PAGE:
British Protected Name Cheeses
There are 12 British Protected Name Cheeses currently being produced with a further 2 having been registered but not currently in production. There are three schemes in operation - all of which guarantee to the consumer that they have been made to a specified recipe - and each product must display on its packaging the appropriate logo as follows:
- Protected Designation of Origin (PDO)
- Protected Geographical Indication (PGI)
- Traditional Speciality Guaranteed (TSG)
Protected Designation of Origin (PDO)
Open to products produced, processed and prepared within a specific geograohical area and with features and charactersitics attributable to that area.
Protected Geographical Indication (PGI)
Open to products produced or processed or prepared within a specific geographical area, and with features or qualities attributable to that area. The raw materials used are not necessarily produced in the area.
Traditional Speciality Guaranteed (TSG)
Open to products that are traditional or have customary names, and have features that distinguish them from other similar products. These features need not be attributable to the geographical area the product is produced in, nor entirely based on technical advances in the method of production.
Details are given below of the 10 British cheeses currently being made under the Protected Food Name Scheme. All are subject to a regular inspection by an independent and suitably qualified inspection body to ensure that they are being produced in accordance with the specification approved by the EU commission.
There are hundreds of Protected Name Foods and drinks registered with the EU Commission across the whole of the EU. The most famous of these are products like Champagne, Parma Ham and Parmesan cheese whilst in the UK we have such products as Melton Mowbray Pork Pies, Welsh Lamb and Scotch Beef.
The British Protected Name Cheeses
1 Beacon Fell Traditional Lancashire PDO - Made exclusively in the Preston area from local milk which is pasteurised. Cylindrical shaped cheese made from the curd of two or three days. The cheese is lightly pressed for 2 days, waxed or buttered or cloth bound and is fully mature at 6 months. It has a light yellow rind and a rich creamy taste. It makes the best cheese on toast in the world!
Availability - Local retailers and in selected Morrisons, Booths, Sainsburys
Singletons Dairy - email@example.com
Dewlay - firstname.lastname@example.org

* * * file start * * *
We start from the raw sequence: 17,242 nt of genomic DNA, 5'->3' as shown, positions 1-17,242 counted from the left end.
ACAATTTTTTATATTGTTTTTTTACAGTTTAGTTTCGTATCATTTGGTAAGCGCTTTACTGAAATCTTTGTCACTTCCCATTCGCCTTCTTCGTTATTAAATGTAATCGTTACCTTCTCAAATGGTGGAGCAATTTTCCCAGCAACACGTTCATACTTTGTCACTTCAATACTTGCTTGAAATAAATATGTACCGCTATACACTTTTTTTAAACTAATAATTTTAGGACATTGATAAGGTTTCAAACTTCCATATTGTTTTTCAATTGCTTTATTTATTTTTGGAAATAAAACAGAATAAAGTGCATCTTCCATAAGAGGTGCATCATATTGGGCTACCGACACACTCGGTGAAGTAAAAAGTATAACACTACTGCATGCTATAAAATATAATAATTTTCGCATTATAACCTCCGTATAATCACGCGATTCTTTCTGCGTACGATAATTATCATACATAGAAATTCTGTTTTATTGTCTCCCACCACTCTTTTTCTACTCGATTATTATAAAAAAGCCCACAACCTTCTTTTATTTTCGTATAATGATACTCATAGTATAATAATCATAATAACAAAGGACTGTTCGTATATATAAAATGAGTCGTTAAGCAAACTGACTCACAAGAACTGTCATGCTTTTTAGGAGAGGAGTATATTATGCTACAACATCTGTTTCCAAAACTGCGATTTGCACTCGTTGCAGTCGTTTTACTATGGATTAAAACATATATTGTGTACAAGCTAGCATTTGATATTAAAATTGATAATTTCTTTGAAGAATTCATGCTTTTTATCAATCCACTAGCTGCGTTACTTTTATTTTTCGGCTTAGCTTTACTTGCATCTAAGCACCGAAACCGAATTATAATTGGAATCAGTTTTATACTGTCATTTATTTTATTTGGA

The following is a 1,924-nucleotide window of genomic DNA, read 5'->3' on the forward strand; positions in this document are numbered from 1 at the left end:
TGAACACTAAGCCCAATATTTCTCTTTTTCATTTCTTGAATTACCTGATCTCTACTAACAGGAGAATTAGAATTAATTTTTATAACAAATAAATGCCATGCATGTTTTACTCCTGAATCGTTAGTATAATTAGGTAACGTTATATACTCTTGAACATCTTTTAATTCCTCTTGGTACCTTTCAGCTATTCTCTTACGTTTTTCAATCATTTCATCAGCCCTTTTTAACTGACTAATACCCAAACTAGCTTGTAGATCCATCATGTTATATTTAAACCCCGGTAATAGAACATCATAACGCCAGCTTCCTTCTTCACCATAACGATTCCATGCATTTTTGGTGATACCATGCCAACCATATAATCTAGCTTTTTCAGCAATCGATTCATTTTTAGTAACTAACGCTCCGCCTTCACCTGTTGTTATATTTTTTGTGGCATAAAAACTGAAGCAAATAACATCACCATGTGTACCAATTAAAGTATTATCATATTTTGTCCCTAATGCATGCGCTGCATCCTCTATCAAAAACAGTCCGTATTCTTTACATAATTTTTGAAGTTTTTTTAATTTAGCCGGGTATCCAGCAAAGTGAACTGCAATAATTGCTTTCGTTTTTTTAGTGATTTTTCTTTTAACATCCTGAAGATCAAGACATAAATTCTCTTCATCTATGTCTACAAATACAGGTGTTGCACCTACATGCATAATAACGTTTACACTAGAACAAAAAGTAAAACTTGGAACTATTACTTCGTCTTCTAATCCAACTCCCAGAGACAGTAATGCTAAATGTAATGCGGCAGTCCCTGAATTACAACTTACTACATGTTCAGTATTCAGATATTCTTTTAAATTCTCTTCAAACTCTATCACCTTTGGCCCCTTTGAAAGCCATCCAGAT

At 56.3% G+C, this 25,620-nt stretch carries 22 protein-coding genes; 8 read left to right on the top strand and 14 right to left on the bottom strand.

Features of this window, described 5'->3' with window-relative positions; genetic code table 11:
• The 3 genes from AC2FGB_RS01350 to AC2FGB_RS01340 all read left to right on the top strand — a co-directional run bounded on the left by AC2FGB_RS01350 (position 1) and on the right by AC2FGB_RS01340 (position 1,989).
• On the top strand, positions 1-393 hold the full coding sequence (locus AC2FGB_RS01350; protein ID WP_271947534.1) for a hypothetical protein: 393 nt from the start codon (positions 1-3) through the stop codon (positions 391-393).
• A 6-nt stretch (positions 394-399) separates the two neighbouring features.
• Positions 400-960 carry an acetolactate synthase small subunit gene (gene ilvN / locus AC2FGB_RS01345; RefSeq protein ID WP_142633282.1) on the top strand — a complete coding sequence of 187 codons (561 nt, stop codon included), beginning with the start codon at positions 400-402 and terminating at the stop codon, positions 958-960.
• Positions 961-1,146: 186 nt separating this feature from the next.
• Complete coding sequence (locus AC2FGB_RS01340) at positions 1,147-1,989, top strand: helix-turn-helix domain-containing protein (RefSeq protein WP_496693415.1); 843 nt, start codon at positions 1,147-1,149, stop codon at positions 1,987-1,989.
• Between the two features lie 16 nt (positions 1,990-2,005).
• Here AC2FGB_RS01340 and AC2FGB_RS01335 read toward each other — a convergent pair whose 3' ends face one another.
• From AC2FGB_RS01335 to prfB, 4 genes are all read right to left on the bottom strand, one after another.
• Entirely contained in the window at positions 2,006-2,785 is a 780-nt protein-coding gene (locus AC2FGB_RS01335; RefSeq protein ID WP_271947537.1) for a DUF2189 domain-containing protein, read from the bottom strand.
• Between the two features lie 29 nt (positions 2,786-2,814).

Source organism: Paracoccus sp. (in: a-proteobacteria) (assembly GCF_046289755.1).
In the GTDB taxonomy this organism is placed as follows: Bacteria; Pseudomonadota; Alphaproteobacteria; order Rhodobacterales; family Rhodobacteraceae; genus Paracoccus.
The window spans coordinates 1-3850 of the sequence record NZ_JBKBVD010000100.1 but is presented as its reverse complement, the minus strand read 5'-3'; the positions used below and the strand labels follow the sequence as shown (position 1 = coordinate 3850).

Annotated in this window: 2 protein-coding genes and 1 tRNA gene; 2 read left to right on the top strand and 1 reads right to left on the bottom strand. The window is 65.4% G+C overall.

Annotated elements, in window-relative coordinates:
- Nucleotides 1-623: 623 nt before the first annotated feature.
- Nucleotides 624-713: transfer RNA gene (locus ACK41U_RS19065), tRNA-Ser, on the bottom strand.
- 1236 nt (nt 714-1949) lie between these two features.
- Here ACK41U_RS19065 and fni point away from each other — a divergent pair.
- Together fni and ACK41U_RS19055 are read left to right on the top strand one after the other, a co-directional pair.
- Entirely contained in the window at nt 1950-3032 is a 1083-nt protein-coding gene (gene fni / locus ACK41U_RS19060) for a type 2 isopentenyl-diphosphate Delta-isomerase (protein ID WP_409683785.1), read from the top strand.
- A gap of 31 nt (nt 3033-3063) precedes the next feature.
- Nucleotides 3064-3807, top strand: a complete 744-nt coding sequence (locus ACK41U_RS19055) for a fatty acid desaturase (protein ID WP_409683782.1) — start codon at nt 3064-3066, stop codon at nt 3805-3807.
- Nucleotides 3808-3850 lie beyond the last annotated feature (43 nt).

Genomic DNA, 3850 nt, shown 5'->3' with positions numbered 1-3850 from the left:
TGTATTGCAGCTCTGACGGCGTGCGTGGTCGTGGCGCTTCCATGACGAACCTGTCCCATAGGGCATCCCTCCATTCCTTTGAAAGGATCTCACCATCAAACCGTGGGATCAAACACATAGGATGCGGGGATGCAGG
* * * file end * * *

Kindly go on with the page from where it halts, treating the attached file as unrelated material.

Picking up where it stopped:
2 Dorset Blue Cheese PGI - Made only in the County of Dorset from partially skimmed, raw milk. Curds are formed and left to drain overnight. The whey is removed and the curd cut into blocks and stacked and turned every 20-30 minutes. The curd is milled and salted, put into cylindrical moulds and lightly pressed. After 4 days the mould is removed and the surfaces rubbed to form the crust and at 4 weeks skewered to allow air to enter the body of the cheese and so form the blue veins. The cheese will be matured for a further 8 to 16 weeks. The cheese has a uniform colour with irregular blue/green veins and has a peppery, spicy flavour which will vary with age.
Availability - Local outlets plus on-line retailer www.hansonfinefoods.co.uk
Producer: Dorset Blue - e-mail: email@example.com
Web site - www.dorsetblue.com
3 Exmoor Blue Cheese PGI - Made from unpasteurised milk from the Jersey breed of cow this is a semi-soft blue veined cheese. Vegetarian rennet and penicillium roqueforti blue mould are added to the milk to form the curds which are placed in moulds to drain for 24 hours; the cheese is brine salted, left to dry for 36 hours then pierced and sprayed with penicillium candidum (white mould). Turned regularly, the cheeses are matured for 3 to 6 weeks. The cheese can only be made in West Somerset including part of the Exmoor National Park. It is a creamy, yellow coloured cheese with a buttery taste which comes from rich Jersey milk with herbal or slightly spicy undertones. The blue is just strong enough to give a little tang without overwhelming the background flavours.
Producer - Exmoor Blue Cheese -e-mail: firstname.lastname@example.org
Web site - none